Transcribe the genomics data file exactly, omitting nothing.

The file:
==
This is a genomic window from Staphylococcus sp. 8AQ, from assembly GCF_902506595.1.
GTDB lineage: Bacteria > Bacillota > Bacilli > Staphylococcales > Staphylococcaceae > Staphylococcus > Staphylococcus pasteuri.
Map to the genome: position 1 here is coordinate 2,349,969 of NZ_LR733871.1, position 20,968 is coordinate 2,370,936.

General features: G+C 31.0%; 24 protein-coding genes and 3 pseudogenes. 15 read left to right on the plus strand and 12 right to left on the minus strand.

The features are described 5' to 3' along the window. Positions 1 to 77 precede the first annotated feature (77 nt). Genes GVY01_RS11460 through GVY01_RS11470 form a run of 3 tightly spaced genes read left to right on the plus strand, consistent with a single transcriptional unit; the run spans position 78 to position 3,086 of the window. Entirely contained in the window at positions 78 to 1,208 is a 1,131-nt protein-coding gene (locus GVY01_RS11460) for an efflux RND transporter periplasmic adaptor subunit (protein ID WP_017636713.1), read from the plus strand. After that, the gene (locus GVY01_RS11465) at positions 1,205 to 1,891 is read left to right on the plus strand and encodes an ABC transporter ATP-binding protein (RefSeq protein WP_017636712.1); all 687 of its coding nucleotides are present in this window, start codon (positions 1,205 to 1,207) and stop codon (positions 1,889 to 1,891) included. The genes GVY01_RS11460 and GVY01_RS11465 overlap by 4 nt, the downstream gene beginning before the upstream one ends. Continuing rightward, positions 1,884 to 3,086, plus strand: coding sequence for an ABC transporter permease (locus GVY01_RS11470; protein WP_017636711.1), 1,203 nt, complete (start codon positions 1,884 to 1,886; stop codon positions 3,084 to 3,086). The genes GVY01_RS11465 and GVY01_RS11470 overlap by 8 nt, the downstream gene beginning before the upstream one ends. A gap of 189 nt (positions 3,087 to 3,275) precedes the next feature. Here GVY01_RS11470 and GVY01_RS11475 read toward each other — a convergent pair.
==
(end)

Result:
This is a genomic window from Staphylococcus sp. 8AQ, from assembly GCF_902506595.1.
GTDB lineage: Bacteria > Bacillota > Bacilli > Staphylococcales > Staphylococcaceae > Staphylococcus > Staphylococcus pasteuri.
Map to the genome: position 1 here is coordinate 2,349,969 of NZ_LR733871.1, position 20,968 is coordinate 2,370,936.

General features: G+C 31.0%; 24 protein-coding genes and 3 pseudogenes. 15 read left to right on the plus strand and 12 right to left on the minus strand.

The features are described 5' to 3' along the window. Positions 1 to 77 precede the first annotated feature (77 nt). Genes GVY01_RS11460 through GVY01_RS11470 form a run of 3 tightly spaced genes read left to right on the plus strand, consistent with a single transcriptional unit; the run spans position 78 to position 3,086 of the window. Entirely contained in the window at positions 78 to 1,208 is a 1,131-nt protein-coding gene (locus GVY01_RS11460) for an efflux RND transporter periplasmic adaptor subunit (protein ID WP_017636713.1), read from the plus strand. After that, the gene (locus GVY01_RS11465) at positions 1,205 to 1,891 is read left to right on the plus strand and encodes an ABC transporter ATP-binding protein (RefSeq protein WP_017636712.1); all 687 of its coding nucleotides are present in this window, start codon (positions 1,205 to 1,207) and stop codon (positions 1,889 to 1,891) included. The genes GVY01_RS11460 and GVY01_RS11465 overlap by 4 nt, the downstream gene beginning before the upstream one ends. Continuing rightward, positions 1,884 to 3,086, plus strand: coding sequence for an ABC transporter permease (locus GVY01_RS11470; protein WP_017636711.1), 1,203 nt, complete (start codon positions 1,884 to 1,886; stop codon positions 3,084 to 3,086). The genes GVY01_RS11465 and GVY01_RS11470 overlap by 8 nt, the downstream gene beginning before the upstream one ends. A gap of 189 nt (positions 3,087 to 3,275) precedes the next feature. Here GVY01_RS11470 and GVY01_RS11475 read toward each other — a convergent pair.